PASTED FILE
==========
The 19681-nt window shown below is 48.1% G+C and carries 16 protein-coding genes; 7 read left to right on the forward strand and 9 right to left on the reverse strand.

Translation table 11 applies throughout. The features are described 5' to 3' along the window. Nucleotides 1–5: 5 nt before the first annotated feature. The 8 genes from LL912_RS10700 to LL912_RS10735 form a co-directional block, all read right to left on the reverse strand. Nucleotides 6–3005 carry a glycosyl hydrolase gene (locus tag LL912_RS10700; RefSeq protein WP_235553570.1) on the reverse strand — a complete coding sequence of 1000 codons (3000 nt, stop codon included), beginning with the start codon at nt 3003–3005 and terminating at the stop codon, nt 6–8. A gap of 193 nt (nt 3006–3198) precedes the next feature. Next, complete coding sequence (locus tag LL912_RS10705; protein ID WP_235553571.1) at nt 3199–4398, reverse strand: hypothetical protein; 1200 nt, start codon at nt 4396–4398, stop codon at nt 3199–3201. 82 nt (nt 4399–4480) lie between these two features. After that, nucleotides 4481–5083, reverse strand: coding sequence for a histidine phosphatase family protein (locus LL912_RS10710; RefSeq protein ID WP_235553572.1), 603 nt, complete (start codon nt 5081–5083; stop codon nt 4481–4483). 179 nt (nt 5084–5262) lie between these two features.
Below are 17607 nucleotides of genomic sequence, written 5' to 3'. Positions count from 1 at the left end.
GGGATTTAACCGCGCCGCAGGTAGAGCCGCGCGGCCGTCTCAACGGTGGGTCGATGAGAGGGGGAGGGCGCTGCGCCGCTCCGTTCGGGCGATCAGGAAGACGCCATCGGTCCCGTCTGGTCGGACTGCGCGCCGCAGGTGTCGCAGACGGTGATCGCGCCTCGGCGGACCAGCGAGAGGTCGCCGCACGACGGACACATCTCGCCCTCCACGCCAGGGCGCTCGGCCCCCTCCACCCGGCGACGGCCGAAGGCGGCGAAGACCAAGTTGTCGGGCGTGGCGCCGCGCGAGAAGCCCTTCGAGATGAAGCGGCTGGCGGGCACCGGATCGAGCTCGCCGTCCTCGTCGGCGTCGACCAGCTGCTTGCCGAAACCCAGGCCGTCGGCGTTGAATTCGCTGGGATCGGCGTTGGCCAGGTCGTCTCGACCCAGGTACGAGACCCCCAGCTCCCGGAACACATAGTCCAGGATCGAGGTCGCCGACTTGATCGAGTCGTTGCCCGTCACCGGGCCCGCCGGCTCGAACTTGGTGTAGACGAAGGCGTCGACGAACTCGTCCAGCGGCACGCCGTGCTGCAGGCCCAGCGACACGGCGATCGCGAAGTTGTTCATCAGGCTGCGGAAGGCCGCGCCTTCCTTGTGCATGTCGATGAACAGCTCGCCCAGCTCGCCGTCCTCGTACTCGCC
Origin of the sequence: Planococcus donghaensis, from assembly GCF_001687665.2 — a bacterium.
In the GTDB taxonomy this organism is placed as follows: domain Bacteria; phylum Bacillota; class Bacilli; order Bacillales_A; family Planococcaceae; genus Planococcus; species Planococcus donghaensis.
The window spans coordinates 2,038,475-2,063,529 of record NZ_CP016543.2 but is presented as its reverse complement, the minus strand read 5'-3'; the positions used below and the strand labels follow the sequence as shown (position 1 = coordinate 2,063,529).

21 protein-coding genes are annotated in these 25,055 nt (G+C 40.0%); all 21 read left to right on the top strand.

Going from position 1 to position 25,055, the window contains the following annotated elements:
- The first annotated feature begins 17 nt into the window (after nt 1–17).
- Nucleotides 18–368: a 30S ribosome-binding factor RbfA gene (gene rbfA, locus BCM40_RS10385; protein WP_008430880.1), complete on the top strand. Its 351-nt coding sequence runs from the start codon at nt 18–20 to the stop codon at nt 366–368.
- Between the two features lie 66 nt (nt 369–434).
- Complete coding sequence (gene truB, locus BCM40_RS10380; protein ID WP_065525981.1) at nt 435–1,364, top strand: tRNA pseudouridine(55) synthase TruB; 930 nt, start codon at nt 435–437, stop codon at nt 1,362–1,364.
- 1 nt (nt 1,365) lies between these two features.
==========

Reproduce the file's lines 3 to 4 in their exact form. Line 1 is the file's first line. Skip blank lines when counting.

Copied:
Below are 17607 nucleotides of genomic sequence, written 5' to 3'. Positions count from 1 at the left end.
GGGATTTAACCGCGCCGCAGGTAGAGCCGCGCGGCCGTCTCAACGGTGGGTCGATGAGAGGGGGAGGGCGCTGCGCCGCTCCGTTCGGGCGATCAGGAAGACGCCATCGGTCCCGTCTGGTCGGACTGCGCGCCGCAGGTGTCGCAGACGGTGATCGCGCCTCGGCGGACCAGCGAGAGGTCGCCGCACGACGGACACATCTCGCCCTCCACGCCAGGGCGCTCGGCCCCCTCCACCCGGCGACGGCCGAAGGCGGCGAAGACCAAGTTGTCGGGCGTGGCGCCGCGCGAGAAGCCCTTCGAGATGAAGCGGCTGGCGGGCACCGGATCGAGCTCGCCGTCCTCGTCGGCGTCGACCAGCTGCTTGCCGAAACCCAGGCCGTCGGCGTTGAATTCGCTGGGATCGGCGTTGGCCAGGTCGTCTCGACCCAGGTACGAGACCCCCAGCTCCCGGAACACATAGTCCAGGATCGAGGTCGCCGACTTGATCGAGTCGTTGCCCGTCACCGGGCCCGCCGGCTCGAACTTGGTGTAGACGAAGGCGTCGACGAACTCGTCCAGCGGCACGCCGTGCTGCAGGCCCAGCGACACGGCGATCGCGAAGTTGTTCATCAGGCTGCGGAAGGCCGCGCCTTCCTTGTGCATGTCGATGAACAGCTCGCCCAGCTCGCCGTCCTCGTACTCGCC